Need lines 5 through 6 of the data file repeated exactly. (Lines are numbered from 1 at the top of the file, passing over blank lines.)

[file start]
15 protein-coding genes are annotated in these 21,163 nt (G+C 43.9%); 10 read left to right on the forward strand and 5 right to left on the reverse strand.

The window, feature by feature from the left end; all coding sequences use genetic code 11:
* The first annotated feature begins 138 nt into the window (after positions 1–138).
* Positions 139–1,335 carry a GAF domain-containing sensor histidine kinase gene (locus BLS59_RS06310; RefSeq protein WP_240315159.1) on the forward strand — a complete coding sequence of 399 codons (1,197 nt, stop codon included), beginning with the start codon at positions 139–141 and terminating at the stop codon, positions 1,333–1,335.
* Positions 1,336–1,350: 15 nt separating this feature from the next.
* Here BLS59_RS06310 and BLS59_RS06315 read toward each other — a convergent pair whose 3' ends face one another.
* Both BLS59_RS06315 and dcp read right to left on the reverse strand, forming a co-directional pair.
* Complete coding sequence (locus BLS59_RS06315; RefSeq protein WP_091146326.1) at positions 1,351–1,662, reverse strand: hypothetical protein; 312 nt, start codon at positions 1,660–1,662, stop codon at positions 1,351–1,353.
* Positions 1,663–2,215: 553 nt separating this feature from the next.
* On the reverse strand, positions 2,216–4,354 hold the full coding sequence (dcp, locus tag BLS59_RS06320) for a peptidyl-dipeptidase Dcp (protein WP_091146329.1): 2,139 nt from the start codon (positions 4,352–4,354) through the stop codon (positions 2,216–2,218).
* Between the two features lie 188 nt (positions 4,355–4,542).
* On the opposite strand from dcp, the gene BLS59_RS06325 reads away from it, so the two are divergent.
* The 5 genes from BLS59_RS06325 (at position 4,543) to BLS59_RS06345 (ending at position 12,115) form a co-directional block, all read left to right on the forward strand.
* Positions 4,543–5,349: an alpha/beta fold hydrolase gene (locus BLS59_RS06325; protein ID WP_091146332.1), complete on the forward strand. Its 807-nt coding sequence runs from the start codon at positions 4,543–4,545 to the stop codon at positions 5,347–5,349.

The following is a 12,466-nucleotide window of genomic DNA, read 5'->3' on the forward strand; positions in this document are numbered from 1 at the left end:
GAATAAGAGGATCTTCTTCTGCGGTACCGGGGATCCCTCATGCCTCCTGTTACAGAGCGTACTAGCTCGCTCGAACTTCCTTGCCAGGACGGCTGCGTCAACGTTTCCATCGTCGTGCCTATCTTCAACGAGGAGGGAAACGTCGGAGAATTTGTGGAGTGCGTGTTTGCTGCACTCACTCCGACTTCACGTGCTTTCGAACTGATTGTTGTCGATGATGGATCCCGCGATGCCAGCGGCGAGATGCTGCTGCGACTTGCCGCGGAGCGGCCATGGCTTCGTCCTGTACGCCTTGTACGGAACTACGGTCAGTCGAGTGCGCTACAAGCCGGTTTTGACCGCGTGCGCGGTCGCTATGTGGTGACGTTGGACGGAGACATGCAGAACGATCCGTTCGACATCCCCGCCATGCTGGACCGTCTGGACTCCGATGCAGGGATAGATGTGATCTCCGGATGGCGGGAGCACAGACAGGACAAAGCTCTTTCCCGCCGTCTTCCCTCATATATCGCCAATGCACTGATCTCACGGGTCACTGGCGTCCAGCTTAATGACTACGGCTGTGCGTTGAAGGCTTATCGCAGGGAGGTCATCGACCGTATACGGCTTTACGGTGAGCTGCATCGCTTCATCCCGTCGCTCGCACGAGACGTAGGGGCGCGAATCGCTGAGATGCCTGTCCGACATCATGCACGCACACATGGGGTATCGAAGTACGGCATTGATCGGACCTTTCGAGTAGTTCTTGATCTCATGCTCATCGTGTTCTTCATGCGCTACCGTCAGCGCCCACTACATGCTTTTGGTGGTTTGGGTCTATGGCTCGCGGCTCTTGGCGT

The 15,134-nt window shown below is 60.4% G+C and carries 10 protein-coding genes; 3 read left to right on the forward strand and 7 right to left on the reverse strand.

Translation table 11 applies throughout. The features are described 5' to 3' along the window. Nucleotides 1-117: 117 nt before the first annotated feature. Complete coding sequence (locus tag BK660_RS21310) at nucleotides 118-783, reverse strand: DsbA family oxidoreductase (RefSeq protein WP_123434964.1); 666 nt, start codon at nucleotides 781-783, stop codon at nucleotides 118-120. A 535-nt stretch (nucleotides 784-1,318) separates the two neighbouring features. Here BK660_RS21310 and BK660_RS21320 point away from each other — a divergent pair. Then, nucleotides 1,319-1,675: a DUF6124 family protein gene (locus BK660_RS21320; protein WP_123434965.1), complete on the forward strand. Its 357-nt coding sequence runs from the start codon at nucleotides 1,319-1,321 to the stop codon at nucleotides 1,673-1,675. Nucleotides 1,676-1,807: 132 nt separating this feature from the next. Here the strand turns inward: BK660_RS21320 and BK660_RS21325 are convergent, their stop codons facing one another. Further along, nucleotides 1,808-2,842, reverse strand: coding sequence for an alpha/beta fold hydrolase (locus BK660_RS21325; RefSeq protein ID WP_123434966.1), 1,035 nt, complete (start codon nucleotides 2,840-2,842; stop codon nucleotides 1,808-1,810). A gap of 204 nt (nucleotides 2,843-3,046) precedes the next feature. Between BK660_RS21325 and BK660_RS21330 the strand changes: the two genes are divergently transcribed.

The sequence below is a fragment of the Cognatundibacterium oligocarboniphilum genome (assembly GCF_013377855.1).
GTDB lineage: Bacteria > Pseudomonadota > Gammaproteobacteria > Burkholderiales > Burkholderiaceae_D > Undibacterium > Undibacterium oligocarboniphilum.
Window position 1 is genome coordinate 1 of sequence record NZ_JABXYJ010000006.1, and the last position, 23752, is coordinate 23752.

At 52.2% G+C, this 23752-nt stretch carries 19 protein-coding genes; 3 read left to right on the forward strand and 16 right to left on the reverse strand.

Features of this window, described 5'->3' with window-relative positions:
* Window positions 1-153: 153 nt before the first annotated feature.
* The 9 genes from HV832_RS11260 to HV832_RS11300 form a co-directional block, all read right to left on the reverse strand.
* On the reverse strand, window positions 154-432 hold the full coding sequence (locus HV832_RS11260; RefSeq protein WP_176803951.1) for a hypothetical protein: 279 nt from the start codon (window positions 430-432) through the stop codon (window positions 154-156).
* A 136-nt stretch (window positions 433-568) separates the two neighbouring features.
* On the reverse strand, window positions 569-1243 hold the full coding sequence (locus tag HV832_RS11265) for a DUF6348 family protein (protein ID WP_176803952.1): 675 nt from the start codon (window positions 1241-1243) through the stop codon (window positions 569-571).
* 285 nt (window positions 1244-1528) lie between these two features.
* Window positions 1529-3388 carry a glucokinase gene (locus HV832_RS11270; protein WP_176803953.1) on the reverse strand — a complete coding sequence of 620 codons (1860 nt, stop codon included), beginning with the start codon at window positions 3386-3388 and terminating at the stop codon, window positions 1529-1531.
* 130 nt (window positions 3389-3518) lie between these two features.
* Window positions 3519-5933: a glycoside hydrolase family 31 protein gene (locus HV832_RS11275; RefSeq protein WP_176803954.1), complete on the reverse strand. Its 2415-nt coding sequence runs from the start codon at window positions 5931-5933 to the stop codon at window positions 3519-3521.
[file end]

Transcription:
* Positions 1,336–1,350: 15 nt separating this feature from the next.
* Here BLS59_RS06310 and BLS59_RS06315 read toward each other — a convergent pair whose 3' ends face one another.